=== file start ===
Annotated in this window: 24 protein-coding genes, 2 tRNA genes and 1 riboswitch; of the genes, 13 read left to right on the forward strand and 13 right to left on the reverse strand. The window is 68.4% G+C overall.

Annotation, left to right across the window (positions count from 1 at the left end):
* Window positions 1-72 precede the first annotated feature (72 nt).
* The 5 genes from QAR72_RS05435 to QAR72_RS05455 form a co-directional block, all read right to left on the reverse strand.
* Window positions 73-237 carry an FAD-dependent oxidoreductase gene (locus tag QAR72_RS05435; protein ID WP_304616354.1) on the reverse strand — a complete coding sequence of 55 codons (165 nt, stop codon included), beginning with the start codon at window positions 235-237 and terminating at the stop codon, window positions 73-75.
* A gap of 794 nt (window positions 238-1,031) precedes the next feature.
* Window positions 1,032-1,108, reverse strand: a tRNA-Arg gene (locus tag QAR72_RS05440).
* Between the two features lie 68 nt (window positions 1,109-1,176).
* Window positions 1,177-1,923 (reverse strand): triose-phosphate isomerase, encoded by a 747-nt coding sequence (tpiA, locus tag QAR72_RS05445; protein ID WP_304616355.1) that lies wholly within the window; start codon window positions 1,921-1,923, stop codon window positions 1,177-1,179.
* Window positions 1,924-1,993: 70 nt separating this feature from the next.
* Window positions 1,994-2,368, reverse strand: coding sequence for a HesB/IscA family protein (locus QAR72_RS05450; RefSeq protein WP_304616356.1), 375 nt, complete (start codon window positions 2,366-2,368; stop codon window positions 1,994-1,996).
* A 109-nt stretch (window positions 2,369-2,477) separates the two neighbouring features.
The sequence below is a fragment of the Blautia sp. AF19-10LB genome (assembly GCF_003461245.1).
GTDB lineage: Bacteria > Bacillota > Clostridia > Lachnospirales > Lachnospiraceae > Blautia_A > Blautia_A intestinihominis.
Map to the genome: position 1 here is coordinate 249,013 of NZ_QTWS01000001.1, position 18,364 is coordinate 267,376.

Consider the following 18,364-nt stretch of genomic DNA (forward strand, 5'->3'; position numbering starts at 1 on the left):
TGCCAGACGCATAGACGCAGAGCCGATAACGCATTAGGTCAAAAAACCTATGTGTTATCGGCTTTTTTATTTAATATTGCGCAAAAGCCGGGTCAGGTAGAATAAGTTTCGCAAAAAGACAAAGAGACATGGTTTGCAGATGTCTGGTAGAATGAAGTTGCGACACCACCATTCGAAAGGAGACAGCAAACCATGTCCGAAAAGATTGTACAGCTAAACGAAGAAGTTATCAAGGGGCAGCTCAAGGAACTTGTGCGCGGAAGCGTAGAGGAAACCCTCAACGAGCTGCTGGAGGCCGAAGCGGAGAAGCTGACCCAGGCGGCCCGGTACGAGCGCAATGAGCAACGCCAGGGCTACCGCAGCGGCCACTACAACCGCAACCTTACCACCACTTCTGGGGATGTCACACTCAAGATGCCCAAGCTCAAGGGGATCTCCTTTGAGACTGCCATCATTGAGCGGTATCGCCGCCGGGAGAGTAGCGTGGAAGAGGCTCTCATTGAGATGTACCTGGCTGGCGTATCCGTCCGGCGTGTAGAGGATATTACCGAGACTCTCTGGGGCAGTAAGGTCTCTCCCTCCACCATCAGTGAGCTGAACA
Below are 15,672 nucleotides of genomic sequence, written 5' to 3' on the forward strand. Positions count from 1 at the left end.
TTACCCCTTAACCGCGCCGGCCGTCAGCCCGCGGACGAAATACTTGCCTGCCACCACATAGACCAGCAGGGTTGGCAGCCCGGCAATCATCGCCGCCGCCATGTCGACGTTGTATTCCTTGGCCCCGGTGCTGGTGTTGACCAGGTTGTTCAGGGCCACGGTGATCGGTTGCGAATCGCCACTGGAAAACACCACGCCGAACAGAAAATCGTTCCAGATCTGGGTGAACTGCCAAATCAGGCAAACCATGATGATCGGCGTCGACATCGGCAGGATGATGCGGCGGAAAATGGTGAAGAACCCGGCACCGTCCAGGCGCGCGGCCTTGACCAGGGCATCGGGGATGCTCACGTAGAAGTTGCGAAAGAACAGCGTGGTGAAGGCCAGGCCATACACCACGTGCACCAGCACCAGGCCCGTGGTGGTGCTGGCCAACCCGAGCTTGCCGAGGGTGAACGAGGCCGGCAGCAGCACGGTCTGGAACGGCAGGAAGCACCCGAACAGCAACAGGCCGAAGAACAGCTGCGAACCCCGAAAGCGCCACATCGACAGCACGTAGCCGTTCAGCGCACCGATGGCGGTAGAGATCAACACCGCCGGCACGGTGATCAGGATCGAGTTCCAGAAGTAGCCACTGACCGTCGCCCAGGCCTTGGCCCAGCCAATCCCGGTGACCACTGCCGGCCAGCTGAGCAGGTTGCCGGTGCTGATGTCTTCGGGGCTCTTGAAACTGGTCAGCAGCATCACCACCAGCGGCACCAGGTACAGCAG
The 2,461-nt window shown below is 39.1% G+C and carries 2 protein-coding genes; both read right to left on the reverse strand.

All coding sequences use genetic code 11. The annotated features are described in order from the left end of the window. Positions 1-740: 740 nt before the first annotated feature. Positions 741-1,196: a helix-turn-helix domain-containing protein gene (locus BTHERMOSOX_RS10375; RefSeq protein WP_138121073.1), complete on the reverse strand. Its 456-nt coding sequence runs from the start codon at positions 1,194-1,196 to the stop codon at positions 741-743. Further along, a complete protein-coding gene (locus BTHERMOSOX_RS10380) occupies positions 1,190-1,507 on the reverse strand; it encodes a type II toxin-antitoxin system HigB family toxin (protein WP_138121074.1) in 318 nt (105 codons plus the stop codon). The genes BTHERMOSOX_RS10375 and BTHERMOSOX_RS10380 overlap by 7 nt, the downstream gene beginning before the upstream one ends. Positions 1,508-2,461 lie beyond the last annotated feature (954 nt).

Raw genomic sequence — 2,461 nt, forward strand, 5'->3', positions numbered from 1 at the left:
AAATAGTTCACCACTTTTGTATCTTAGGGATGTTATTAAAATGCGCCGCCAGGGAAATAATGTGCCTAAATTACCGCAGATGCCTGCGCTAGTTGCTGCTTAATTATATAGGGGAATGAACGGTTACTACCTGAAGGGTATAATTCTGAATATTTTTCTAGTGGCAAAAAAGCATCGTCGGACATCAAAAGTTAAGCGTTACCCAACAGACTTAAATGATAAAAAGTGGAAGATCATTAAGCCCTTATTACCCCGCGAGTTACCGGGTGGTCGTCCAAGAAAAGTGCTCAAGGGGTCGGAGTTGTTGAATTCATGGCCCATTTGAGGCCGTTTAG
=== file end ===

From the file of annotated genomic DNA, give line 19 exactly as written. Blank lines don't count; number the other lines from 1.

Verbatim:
TTACCCCTTAACCGCGCCGGCCGTCAGCCCGCGGACGAAATACTTGCCTGCCACCACATAGACCAGCAGGGTTGGCAGCCCGGCAATCATCGCCGCCGCCATGTCGACGTTGTATTCCTTGGCCCCGGTGCTGGTGTTGACCAGGTTGTTCAGGGCCACGGTGATCGGTTGCGAATCGCCACTGGAAAACACCACGCCGAACAGAAAATCGTTCCAGATCTGGGTGAACTGCCAAATCAGGCAAACCATGATGATCGGCGTCGACATCGGCAGGATGATGCGGCGGAAAATGGTGAAGAACCCGGCACCGTCCAGGCGCGCGGCCTTGACCAGGGCATCGGGGATGCTCACGTAGAAGTTGCGAAAGAACAGCGTGGTGAAGGCCAGGCCATACACCACGTGCACCAGCACCAGGCCCGTGGTGGTGCTGGCCAACCCGAGCTTGCCGAGGGTGAACGAGGCCGGCAGCAGCACGGTCTGGAACGGCAGGAAGCACCCGAACAGCAACAGGCCGAAGAACAGCTGCGAACCCCGAAAGCGCCACATCGACAGCACGTAGCCGTTCAGCGCACCGATGGCGGTAGAGATCAACACCGCCGGCACGGTGATCAGGATCGAGTTCCAGAAGTAGCCACTGACCGTCGCCCAGGCCTTGGCCCAGCCAATCCCGGTGACCACTGCCGGCCAGCTGAGCAGGTTGCCGGTGCTGATGTCTTCGGGGCTCTTGAAACTGGTCAGCAGCATCACCACCAGCGGCACCAGGTACAGCAG